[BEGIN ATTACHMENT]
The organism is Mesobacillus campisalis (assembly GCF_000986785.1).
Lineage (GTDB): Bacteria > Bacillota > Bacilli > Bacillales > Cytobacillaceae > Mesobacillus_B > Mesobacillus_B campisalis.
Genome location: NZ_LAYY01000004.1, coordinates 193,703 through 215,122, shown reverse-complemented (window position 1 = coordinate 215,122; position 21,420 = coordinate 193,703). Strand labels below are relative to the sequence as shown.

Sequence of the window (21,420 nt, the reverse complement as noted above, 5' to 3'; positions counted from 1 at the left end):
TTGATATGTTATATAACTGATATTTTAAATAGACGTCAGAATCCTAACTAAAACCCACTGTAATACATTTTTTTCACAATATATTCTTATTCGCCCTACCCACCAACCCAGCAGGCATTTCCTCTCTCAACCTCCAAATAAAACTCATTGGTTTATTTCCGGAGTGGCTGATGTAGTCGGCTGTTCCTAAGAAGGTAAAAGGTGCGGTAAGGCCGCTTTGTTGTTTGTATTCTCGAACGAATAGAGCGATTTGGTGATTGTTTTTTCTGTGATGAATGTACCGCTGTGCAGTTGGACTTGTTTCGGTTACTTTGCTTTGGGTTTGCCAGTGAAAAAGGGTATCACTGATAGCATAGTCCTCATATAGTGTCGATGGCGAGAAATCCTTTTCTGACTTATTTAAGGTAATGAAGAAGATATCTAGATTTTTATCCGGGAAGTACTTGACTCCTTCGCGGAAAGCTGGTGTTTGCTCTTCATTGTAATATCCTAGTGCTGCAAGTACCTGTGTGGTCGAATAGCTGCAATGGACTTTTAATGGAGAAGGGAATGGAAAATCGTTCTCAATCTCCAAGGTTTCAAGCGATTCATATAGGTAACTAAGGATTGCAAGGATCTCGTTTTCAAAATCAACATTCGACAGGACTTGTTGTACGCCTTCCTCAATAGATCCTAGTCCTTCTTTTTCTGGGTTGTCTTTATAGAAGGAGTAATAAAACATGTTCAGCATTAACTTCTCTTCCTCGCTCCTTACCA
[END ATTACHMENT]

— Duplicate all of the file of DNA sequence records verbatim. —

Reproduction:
The organism is Mesobacillus campisalis (assembly GCF_000986785.1).
Lineage (GTDB): Bacteria > Bacillota > Bacilli > Bacillales > Cytobacillaceae > Mesobacillus_B > Mesobacillus_B campisalis.
Genome location: NZ_LAYY01000004.1, coordinates 193,703 through 215,122, shown reverse-complemented (window position 1 = coordinate 215,122; position 21,420 = coordinate 193,703). Strand labels below are relative to the sequence as shown.

Sequence of the window (21,420 nt, the reverse complement as noted above, 5' to 3'; positions counted from 1 at the left end):
TTGATATGTTATATAACTGATATTTTAAATAGACGTCAGAATCCTAACTAAAACCCACTGTAATACATTTTTTTCACAATATATTCTTATTCGCCCTACCCACCAACCCAGCAGGCATTTCCTCTCTCAACCTCCAAATAAAACTCATTGGTTTATTTCCGGAGTGGCTGATGTAGTCGGCTGTTCCTAAGAAGGTAAAAGGTGCGGTAAGGCCGCTTTGTTGTTTGTATTCTCGAACGAATAGAGCGATTTGGTGATTGTTTTTTCTGTGATGAATGTACCGCTGTGCAGTTGGACTTGTTTCGGTTACTTTGCTTTGGGTTTGCCAGTGAAAAAGGGTATCACTGATAGCATAGTCCTCATATAGTGTCGATGGCGAGAAATCCTTTTCTGACTTATTTAAGGTAATGAAGAAGATATCTAGATTTTTATCCGGGAAGTACTTGACTCCTTCGCGGAAAGCTGGTGTTTGCTCTTCATTGTAATATCCTAGTGCTGCAAGTACCTGTGTGGTCGAATAGCTGCAATGGACTTTTAATGGAGAAGGGAATGGAAAATCGTTCTCAATCTCCAAGGTTTCAAGCGATTCATATAGGTAACTAAGGATTGCAAGGATCTCGTTTTCAAAATCAACATTCGACAGGACTTGTTGTACGCCTTCCTCAATAGATCCTAGTCCTTCTTTTTCTGGGTTGTCTTTATAGAAGGAGTAATAAAACATGTTCAGCATTAACTTCTCTTCCTCGCTCCTTACCA